Contra Costa Health Services to give away child safety seats to low income families

State grant will allow county to increase child passenger safety

Contra Costa Health Services has received a boost in its efforts to make vehicles safer for children, in the form of a $75,000 "Child Passenger Safety" grant given by the state.

Primarily the funds will allow nurses in the county’s "Public Health Nursing Home" visiting program to provide low-income residents with free car seats, as well as the material needed to instruct clients on how to use them properly.

“Children are our future and it is important that parents and caretakers keep children safe by using the right car seat, and installing it correctly,” wrote Rhonda Craft, director of the California Office of Traffic Safety -- the distributor of the grant. “Funding for child passenger safety education and training is critical to ensuring children are as safe as possible in vehicles.”

In an effort to reduce the rates of death and injury sustained by children due to improper use of car seats, boosters and seat belts, a minimum of 70 child safety seats will be distributed to county residents. Funds from the grant will also be used to promote safety seat recycling, establish child safety seat education classes and conduct inspections of seats.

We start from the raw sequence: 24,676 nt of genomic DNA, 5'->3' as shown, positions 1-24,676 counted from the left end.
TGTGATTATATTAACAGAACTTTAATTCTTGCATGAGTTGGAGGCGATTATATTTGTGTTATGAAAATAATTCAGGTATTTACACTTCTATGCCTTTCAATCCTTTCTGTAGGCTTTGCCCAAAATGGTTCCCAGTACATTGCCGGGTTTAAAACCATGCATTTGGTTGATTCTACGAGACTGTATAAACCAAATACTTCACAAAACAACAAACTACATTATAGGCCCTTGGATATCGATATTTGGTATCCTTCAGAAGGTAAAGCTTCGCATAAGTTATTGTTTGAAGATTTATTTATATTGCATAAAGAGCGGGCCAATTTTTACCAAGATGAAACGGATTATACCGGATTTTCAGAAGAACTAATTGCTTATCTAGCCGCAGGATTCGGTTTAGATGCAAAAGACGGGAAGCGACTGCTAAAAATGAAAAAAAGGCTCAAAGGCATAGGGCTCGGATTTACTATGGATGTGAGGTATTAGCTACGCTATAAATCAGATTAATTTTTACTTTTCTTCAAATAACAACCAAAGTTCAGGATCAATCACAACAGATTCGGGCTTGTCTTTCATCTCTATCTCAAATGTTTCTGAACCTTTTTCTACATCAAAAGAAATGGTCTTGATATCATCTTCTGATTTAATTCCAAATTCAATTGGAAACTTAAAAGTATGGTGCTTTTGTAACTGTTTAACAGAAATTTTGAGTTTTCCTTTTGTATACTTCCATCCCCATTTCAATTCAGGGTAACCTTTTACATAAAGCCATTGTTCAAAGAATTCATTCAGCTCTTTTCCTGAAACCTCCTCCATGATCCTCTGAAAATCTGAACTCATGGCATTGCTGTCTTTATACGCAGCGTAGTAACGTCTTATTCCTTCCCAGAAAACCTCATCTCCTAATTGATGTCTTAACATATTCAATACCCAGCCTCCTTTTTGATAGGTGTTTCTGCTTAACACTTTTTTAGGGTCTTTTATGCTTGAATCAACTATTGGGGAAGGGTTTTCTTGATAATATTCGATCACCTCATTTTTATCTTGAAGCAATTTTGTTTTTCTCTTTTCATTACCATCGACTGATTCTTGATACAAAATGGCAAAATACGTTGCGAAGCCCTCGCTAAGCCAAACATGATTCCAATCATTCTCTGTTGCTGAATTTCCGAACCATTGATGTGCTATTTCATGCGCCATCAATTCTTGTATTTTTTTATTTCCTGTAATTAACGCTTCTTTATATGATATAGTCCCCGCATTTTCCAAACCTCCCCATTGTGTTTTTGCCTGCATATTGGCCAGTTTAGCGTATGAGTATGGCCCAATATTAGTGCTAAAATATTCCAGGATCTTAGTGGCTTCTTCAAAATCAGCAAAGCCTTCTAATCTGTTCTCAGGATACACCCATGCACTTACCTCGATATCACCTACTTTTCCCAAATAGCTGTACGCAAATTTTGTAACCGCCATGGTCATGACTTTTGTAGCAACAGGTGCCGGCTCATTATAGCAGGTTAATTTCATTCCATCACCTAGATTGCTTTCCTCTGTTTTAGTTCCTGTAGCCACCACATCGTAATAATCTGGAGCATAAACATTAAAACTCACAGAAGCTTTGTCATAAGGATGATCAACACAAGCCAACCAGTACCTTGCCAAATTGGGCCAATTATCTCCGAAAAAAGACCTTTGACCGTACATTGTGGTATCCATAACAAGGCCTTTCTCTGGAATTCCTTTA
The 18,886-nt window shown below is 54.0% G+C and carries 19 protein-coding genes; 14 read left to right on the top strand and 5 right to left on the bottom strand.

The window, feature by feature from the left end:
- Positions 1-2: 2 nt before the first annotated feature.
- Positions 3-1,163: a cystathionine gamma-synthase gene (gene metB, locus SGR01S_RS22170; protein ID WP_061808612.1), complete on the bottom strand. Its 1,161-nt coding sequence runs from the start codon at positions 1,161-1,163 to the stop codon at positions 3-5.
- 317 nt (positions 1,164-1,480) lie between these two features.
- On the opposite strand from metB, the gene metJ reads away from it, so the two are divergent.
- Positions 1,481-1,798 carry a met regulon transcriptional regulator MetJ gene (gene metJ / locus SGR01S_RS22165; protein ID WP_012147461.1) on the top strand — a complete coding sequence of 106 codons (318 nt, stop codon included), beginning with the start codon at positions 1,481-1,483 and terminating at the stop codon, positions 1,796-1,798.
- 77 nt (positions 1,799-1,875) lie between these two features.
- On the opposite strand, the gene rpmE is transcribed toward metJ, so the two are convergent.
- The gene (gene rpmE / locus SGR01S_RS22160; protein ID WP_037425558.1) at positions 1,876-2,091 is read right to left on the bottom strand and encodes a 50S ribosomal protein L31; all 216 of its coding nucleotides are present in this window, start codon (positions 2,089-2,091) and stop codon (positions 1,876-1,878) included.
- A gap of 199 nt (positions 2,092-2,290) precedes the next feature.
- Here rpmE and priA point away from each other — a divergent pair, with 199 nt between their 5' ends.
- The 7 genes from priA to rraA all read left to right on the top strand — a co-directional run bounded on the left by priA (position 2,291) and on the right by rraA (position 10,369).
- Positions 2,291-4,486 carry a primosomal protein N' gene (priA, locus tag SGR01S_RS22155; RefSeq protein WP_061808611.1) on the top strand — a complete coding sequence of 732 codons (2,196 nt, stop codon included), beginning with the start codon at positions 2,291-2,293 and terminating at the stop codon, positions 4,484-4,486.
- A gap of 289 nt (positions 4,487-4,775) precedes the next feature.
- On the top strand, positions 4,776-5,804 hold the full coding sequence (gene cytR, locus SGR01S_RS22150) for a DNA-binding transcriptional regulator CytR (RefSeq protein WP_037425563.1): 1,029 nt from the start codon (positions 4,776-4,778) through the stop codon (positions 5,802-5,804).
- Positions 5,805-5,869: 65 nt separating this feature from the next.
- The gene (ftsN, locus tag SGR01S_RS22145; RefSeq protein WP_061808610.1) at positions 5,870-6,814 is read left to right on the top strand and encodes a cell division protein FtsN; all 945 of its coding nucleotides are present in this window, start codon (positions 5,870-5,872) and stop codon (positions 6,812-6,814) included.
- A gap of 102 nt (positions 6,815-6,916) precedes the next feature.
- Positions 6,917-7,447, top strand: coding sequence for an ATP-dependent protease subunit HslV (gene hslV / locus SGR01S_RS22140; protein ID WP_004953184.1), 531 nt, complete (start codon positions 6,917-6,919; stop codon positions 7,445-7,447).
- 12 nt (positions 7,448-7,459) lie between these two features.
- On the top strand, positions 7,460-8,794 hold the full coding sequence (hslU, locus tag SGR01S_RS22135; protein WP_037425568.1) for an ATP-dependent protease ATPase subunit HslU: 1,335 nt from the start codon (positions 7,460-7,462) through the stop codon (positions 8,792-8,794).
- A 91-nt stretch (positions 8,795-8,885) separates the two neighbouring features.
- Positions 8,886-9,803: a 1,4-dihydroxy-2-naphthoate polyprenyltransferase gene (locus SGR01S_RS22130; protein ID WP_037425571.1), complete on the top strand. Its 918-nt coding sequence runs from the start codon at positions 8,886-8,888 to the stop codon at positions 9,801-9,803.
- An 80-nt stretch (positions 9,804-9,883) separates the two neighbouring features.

A survey conducted by the National Highway Traffic Safety Administration found that car crashes continue to be the leading cause of death for children in the United States and that two out of three car seats are misused.

“Public health nurses in Contra Costa County serve vulnerable, low-income families who are impacted daily by health inequities,” said Marilyn Condit, a nurse program manager for CCHS. “Our families struggle with meeting the basic needs of the children. Rent, food, clothing all become priorities over car seats, and many of our families use old, expired car seats. This program is a much-needed resource to help keep children safe.”

Families eligible for the county public health nursing program include those at risk for negative child outcomes, health disparities, pregnant women and adolescents from underserved minority groups, among others.

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